A Rookie's Guide to Java Part 3 - Loops | Harry Wainwright | Skillshare

A Rookie's Guide to Java Part 3 - Loops

Harry Wainwright, BSc Software Engineer

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4 Lessons (20m)
    • 1. Class Introduction: Loops

      0:44
    • 2. While Loops

      4:24
    • 3. For Loops

      4:57
    • 4. Arrays

      9:31

About This Class

The third class in A Rookie's Guide to Java, we learn how to repeat a section of code a specified number of times, until we get the desired outcome. 

A Rookie's Guide to Java, previously released on Udemy currently holds a 5-star rating and boasts hundreds of happy students. Now I'm bringing it to Skillshare! A Rookie's Guide to Java assumes no prior programming knowledge. We start at the very basics and work our way up to some fairly advanced topics, including Java Swing. This course comes with written material to recap what you've learned at predetermined points. This truly is one of the best ways to learn.

I often see courses claiming that you can "Learn To Make Video Games (No Programming Needed!)" But unfortunately if you want to make anything more advanced than flappy bird you'll need a programming language under your belt. Learning programming is fundamental to any career in the software industry, games or otherwise, and Java is a great starting point.

Java is the most widely used programming language currently so you cannot go wrong by getting to grips with it. It holds a heavy focus on the "Object Orientated" part of "Object Orientated Programming" and as such it is a subject that features heavily in this course. 

Transcripts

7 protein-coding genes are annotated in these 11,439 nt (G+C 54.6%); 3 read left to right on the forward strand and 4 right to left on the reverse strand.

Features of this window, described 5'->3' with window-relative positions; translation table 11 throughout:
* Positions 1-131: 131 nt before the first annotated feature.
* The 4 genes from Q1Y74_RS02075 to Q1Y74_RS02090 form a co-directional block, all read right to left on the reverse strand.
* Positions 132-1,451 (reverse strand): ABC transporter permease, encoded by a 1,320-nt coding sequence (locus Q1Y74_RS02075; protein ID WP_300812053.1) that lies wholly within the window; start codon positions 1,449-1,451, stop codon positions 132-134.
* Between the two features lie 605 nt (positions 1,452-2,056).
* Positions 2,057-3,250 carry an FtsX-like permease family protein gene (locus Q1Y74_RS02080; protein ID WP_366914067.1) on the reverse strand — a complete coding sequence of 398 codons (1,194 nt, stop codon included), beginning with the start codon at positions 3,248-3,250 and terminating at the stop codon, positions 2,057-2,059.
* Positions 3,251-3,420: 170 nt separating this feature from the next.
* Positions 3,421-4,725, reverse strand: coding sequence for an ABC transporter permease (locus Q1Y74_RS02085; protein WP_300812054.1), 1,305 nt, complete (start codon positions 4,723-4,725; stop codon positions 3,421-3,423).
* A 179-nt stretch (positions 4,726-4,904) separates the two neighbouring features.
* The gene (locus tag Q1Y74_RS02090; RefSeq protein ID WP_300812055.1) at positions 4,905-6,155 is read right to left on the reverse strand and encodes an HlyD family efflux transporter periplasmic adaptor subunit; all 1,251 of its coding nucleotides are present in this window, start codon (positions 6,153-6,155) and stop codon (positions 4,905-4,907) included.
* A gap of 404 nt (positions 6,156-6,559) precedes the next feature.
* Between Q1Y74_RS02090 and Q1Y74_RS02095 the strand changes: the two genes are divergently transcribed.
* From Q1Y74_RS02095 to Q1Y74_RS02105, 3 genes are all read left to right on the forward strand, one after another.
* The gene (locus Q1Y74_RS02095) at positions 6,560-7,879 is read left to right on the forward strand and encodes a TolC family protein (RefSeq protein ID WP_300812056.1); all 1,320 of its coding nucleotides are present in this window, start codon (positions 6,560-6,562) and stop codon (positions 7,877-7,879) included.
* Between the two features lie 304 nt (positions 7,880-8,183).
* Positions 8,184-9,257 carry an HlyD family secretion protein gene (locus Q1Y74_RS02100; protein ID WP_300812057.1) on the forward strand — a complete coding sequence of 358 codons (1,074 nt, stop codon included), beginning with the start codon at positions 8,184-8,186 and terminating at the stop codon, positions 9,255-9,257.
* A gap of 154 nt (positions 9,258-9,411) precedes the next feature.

1. Class Introduction: Loops: I can't so moving on section three, week of a loops more specifically while and four loops. And so I'm assuming you've done conditional statements by now because the code follows very similar format, you know? I mean, if you've done the section, if you've skips around two loops, then you may know the idea of loops is that we can reuse a section of code over and over again instead of, say, typing out a line 100 times. If you wanted to count 100 I typed five or six on get the computer to count for you. That's really why loops prove useful because we want Teoh Lupus section of code until we're satisfied that the condition has been met. 2. While Loops: So today we're going to be looking at while loops. Um, a loop is a way to reuse a section of code over and over again. Uh, this is going to save you, typing out a line so you won't to print hello, world 10 times on a terrible example. Really boring. But say you want a printed 10 times. Ah, you probably think in the after this type, you know, system print. Hello, world Overnight when I over and over and over again. But using a while, we can loop through it 10 times and just print out the same line over and over again. Uh, so that's what we gonna do today. First, I just wanted to coming out all this code here. We're gonna use it late Rome, but I don't want it's keep running. So yeah, we just surrounded it with thes false lashes on the asterisks kids, it's gonna lie shared a gray. That means it's not gonna be a problem. It's not gonna be picked up by the compiler, so it won't be run anymore. So we just ignore all that for now. So let's just stop by wild loop. You don't actually have to type loop while I like there. Count is less than 10 going to print out. Hello, World statement. So Count hasn't been initialized. 20 things I was gonna create. Count, count, count. What kind of less than 10 It's gonna print out. How? Well, so we've covered this in the If statement. This is just gonna run while this is true. Eso interstate. Well, anyone If you know, computer age is less than a job here or this wild representing in a running count is less than 10. Obviously, we've just initialized count to zero, so it's gonna room weapons. If we do run this, I wonder. Stop that real quick before it crushes the program. So you see, we've got a hell of hello worlds here. Way mold in 10. So why is this? We're not moving. Count up. We're not counting called variable count for a reason, but we're not actually counting, So the let's go through it line by line. By that, I mean one line we go into it count is less than 10. Okay, cool. That's true. Print. Hello, world. Go back to it. Cows. Lesson 10 True print. Hello, World Cater's lesson 10 true print. How will just out of interest what is counter to equal to, Oh, it's equal to zero is equal to zero because that's what we initialized it to. We're not actually changing that. So after this print line here, we have to actually count. And as the account is equal to count plus one now, we're actually telling the computer to count. Essentially now, for a cool we're Hello World. 10 times 3456789 10. Yep, I'm taking credit. I could do math. Ah, it's got a new lines, the end of the and start. Let's make it look a little pretty sweet. So that's a while leap. It'll run whatever's inside of it until these conditions become false. Super, super simple in theory. But it does allow us to do samo complicated things as we go, which will cover in future lectures. Do you have a play around with them? Test the boundaries. Avoid infinite loops. So remember to count when you have to count, uh, otherwise you'll be in a mess, Shall we say, 3. For Loops: So today I'm going to quickly introduce four loops. Loops are similar toe while loops. But while loops are generally used when you don't really have an end goal in mind, it's camera. Just a catchall. If you wanna leave 100 times, it could look to 1000 times etcetera, full. Oops. I like to think of them are more controlled. Um, baseline means you can do more within the the the statement that controls them. And I got this simple definition from the Java documentation. The first element will be the initialization for by a second, but you also include an increment inside the the of the conditions. In a while. Loop the increments down here where we have to manually count equals Campbell's one in a full loop. You couldn't do that within within the brackets, so that's right. One out real quick. First it was going to come in the South, same as I did with the last section of code. So four we have to set up our interview inside of the first section. Now I've said to name variables sensibly in the past. You don't want to variable name. That doesn't mean anything but while you're using loops or four loops more specifically, you can use them for a while. It's a swell You can use I, J and K two for account essentially. So where are account? They could have been. I j OK. Ah, it's It's arbitrary. It's completely arbitrary. There's no reason why it's done that way. But you can use I, j and K in loops, and it's completely fine. Programmers know what I j and K mean that No, it's account for a loop. Eso If you're not going to use count, make sure you use I j OK, Why? Those three letters are tonight. No idea what's just the way they are. So we set up our initialization. This is where it's going to start counting from going to se Teoh zero. I guess that determination eso this was gonna count up to. So it's gonna be while eyes less than 10. I don't have an increment. It says was gonna count open. We have I plus Plus, that's gonna add I to each time. You know, we could write I kind of nine also some of death like that. I'm not just that annoyed. I don't actually if you follow a variable with a plus Plus, it's just gonna add one to it. Ah, let's just print this out and serve printing out Hello, world. We're just gonna print out I Is that going to print out the number that we're on? So when we run it, we get 012345 609 It's on the first run through the loop where I'm in r equals zero. It's true. That is less than tens we're gonna add I want to It and I would print out I go again. So now wrong I equals one. It is less than 10. We print out one add 12 It's now Auntie, and he goes up to eyes less than 10. Obviously, we did less than if we wanted to have it count. 10. We could do less than or equal to use that sign. Ah, if you know, if you don't want to use that sign that will, that will always the counts 10. And you can always just count to 11 instead. Stan's personal preference, I'd say to use the equal sign. You don't wanna be adding 12 things in your head that you want the computer to do it. Let's count from one. It's just for the heck of it. So I want to Through flustered 78 on time. Save soup. Simple. Ah, just gets a bit. It takes a bit too. Robbie, head around. This a full loop line here. Just remember initialization termination increment. Get practicing. It'll become a lot easier as you go along. 4. Arrays: I get on. So I'm gonna get a quick click of Ah, um, a raise, which is what we're doing in this lecture. Raise a film off storage. Ah, within Java, which will allow you to essentially store information I'm gonna keep, like to short, because it's not really something you use a lot much in Java. Um, just coming this out. But we didn't allow comment, and I should really clean this open delete most of this, but I'm gonna keep it for that. So let's declare our ray we declare an array as so was caused my array for now. So we start off by declaring the type. If this was string, our array would store strings extort doubles, you know, bulls. Except for except we just want a story. It's for the purpose of this demo volleyed by the square brackets and then the name of the era have scored mind Mirer. He can call it whatever you want. Then we need to allocate memory for the array. Eso were essentially setting the size of the array. You have to do this for annoy. There are other storage types that you don't have to specifically set aside is full, but for a raise, you have to We set size as such. So they have to set the size of the rate 10 on were just filled it with new ones. So now we've got to do is set. Well, we don't have to this perfect functional, but I'm going to set this size of each element in the array. Founder Ray works is what we have 10 spaces. But instead of starting from one, we start from zero. That's pretty important to send element inside the right. It's a simple as typing the name of theory for by the square brackets and then the position in the rain I on the very first position. So I have type zero. I was gonna set this to 10. Now, if I want to print out what's in the rain, I do so as such. So yeah, real simple. Get head around that Well, uh, so let's from this real quick. So this is gonna do is print this one line here with settlement in position 0 10 Okay, so let's see what happens if we try to print out position one notice I haven't initialized while initialized it, but haven't set position Oneto anything. Um, listen, no Shell was gonna happen, I imagine. Yeah, it will come out with zero because we initialized it with a new intern here. Eso It's filled all 10 positions with zero on this line. And then on this line, we replace the first position with tech so we could do This is may times have we won. Ah, obviously fireplace positions there again. It's just gonna change the first elements us change position one. It would just make it 20. It's now, if we run, this is gonna print out 20 in position one. There we go. So let's incorporate our full loop point out. Eso four int I equals one. Well, first we have to make this down below our array code. As we know it works from top to bottom. So there we go. So that's just gonna count to 10 at the moment. Let's change that. So let's make it my array. Sorry. Equals Ah, I yes. Keep it locked up for now, and there's gonna print out. Was in each position. Looks a bit from Kittleman, but this should be okay. They got a little bit of an Arab probably just because I went over the boundaries off. Yeah, I went over the boundaries of the array, which can't do so this ever hear exception and thread main. Let me just run it again. I've got rid of those two lines. Code, Yes. Exception and thread Main. Ah, blah, blah, blah out Bounds 10. So that's because I started. I won instead of zero. You see, we specifically set the array size to 10 with a raise. This is really important. You cannot go out of bounds of the array. It's size 10. That means we've got positions 1 to 9 toe work with on. If we start trying to add something in position 10 as we did there, we're gonna get problems. Serious problems. So now with the room that again, with I being zero on the max being nine, See, we don't get any errors. So all we've done here is filled The array. We filled the array with numbers. 120 Pretty pretty simple. Let's replace this with 100. Andi, we'll do it. I equals by 10. So now we should be counting up in tens instead. No, Uh ah, yeah, because yes, because we're working with. I again says 200. 100 and one. Yeah, a bit fiddly. But see, now create a day Honore with 101 positions. So we filled the 10th element with 10 so I don't up intense opposition, Zahra. Zero such intent is 10 position twenties 20 all the way up to 100. Last time I got an error because I tried to fill space 19 9 Well, I tried spill fill space 100 obviously accounts from 0 to 99. Eso I'd recommend having a play around with a raise. The most important thing you remember is that you cannot go out of bounds at all. Um, in the slightest. If you do so, then you get errors. If you do get a narrow with an array is almost certainly because you've gone out of bounds . Um, so do have play around with them. And I reverted back to I plus plus just going up in ones. So I think it was cleaner. Uh, should be okay. Got infinite loop there. Stop. Just I plus plus no, I equals I plus plus Say it should be okay, se. See, we're just going out bounds gangs were trying to go up to 10. I really want to go to knowing, so raise our simple there just a way of storing information and it doesn't have. I don't have to be counting up in ones here. As I did a leak, you can put whatever you want in there. I just made it simple. Let's make it 50. Let's make him all 50 so you can have what you can store whatever interviewer we want in these arrays, as long as it isn't interview because we defined it as an interviewer. Array wants to make this a string array. Then I could do so. I'm not going takes US. Videos were a little little long, but they don't play around with them. A job with a no hugely instrumental, as they are in C plus plus or whatever, the the useful to know anyway.